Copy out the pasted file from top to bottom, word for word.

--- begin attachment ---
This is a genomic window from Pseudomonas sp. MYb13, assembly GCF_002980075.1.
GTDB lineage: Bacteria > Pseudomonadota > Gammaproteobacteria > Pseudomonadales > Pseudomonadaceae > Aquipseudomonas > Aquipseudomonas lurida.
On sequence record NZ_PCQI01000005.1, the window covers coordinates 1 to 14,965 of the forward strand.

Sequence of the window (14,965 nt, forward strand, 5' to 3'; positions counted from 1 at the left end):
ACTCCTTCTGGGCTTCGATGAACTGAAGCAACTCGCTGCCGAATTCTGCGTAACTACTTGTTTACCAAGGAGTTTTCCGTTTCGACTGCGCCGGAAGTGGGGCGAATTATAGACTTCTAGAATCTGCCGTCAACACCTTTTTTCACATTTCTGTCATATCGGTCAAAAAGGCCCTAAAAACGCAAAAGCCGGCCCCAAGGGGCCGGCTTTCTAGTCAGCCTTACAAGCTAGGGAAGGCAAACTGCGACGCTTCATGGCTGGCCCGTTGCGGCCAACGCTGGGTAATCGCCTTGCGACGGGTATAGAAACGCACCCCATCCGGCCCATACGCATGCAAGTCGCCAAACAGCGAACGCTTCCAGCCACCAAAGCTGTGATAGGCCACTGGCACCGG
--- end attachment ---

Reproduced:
This is a genomic window from Pseudomonas sp. MYb13, assembly GCF_002980075.1.
GTDB lineage: Bacteria > Pseudomonadota > Gammaproteobacteria > Pseudomonadales > Pseudomonadaceae > Aquipseudomonas > Aquipseudomonas lurida.
On sequence record NZ_PCQI01000005.1, the window covers coordinates 1 to 14,965 of the forward strand.

Sequence of the window (14,965 nt, forward strand, 5' to 3'; positions counted from 1 at the left end):
ACTCCTTCTGGGCTTCGATGAACTGAAGCAACTCGCTGCCGAATTCTGCGTAACTACTTGTTTACCAAGGAGTTTTCCGTTTCGACTGCGCCGGAAGTGGGGCGAATTATAGACTTCTAGAATCTGCCGTCAACACCTTTTTTCACATTTCTGTCATATCGGTCAAAAAGGCCCTAAAAACGCAAAAGCCGGCCCCAAGGGGCCGGCTTTCTAGTCAGCCTTACAAGCTAGGGAAGGCAAACTGCGACGCTTCATGGCTGGCCCGTTGCGGCCAACGCTGGGTAATCGCCTTGCGACGGGTATAGAAACGCACCCCATCCGGCCCATACGCATGCAAGTCGCCAAACAGCGAACGCTTCCAGCCACCAAAGCTGTGATAGGCCACTGGCACCGG